The Peanuts Papers

The Library of America, 338 pages, $24.95

“I don’t remember ever thinking they were funny,” Ira Glass writes in a new anthology of writing about the quintessential American comic strip. “Who ever laughed at Peanuts?”

But Glass writes this in the context of his deep love for Charlie Brown and company. It’s just that instead of finding much humor in their stories, he enjoyed the comfort they provided to a “sulky little kid” who thought of himself as “a loser and a loner.”

The Peanuts Papers hammers home that fully appreciating Charles M. Schulz’s juggernaut, which ran in newspapers from 1950 to 2000, requires looking aslant at its genre. It is, as John Updike once described it, a “comic strip at bottom tragic.” This collection of deeply personal essays will help you see it clearly, if you don’t already, as a psychologically complex epic about stoicism, faith, and other approaches to existential struggles.

Unsurprisingly, some of the keenest insight comes from Chris Ware, another chronicler of cartoon melancholy, who trains his expert eye on Schulz’s craft, the spatial and rhythmic decisions that create his effects. Ware also quotes Art Spiegelman, who once described Peanuts to him as “Schulz breaking himself into child-sized pieces and letting them all go at each other for the next half-century.”

It’s this splintered emotional drama that draws the attention of many others, including George Saunders, who sees the different segments of the self in Peanuts. “Charlie Brown as the tender loss-dreading part of me, Linus as the part that tried to address the loss-dreading part via intellect or religion or wit, Lucy as the part that addressed the loss-dreading part via aggression, Snoopy via joyful absurdist sagery.”

The book’s most inspired match of writer to subject is psychiatrist Peter D. Kramer’s entry on Lucy’s work as a psychoanalyst, which to my mind is like having Clayton Kershaw write about Charlie Brown’s pitching career.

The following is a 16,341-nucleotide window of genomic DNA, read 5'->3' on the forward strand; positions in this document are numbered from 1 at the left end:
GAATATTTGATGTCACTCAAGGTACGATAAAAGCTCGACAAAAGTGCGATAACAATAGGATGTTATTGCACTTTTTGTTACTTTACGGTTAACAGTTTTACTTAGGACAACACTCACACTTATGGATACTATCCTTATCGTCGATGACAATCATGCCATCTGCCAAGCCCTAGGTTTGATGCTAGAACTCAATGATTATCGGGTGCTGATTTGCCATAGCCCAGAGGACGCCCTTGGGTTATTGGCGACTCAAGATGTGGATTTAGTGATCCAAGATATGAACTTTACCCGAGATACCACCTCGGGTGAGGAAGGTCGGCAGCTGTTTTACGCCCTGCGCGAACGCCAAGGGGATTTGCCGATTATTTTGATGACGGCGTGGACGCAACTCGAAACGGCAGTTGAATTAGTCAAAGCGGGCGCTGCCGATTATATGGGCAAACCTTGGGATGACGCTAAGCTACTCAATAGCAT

Kramer takes Lucy’s practice (and her insistence on her 5-cent fee) just seriously enough, playfully but profoundly drawing lines between her methods and those of influential 20th-century American therapists like Harry Stack Sullivan. He even finds value in her go-to advice: “Snap out of it!” “We are free to imagine that Charlie Brown gains something from Lucy’s brusque response,” Kramer writes. “He is being thrown back on his own resources, with the message that they may be more substantial than he believes. Lucy as therapist, I am suggesting, does not go entirely against the grain.” (An opposite and equally convincing line comes from Adam Gopnik: “Lucy is the least fit person to offer psychiatric advice in the history of fiction.”)

Many of the admirers gathered here were creative and probably wistful American kids in the Schulz vein: the Jonathans Franzen and Lethem, Chuck Klosterman, Rick Moody. One might be a little — or a ton — more surprised to find Umberto Eco in the table of contents. (He writes of Charlie Brown’s attempts to kick the football: “What weapons can arrest impeccable bad faith when one has the misfortune to be pure of heart?”) Most of the pieces in this book are original, though Eco’s appeared in The New York Review of Books in 1985. Maxine Hong Kingston’s “Duck Boy,” a brief essay that first appeared in The New York Times in 1977, is about her experience teaching a troubled teenager. It’s a bracing but not very Peanuts-centric bit of work, jarring among the others.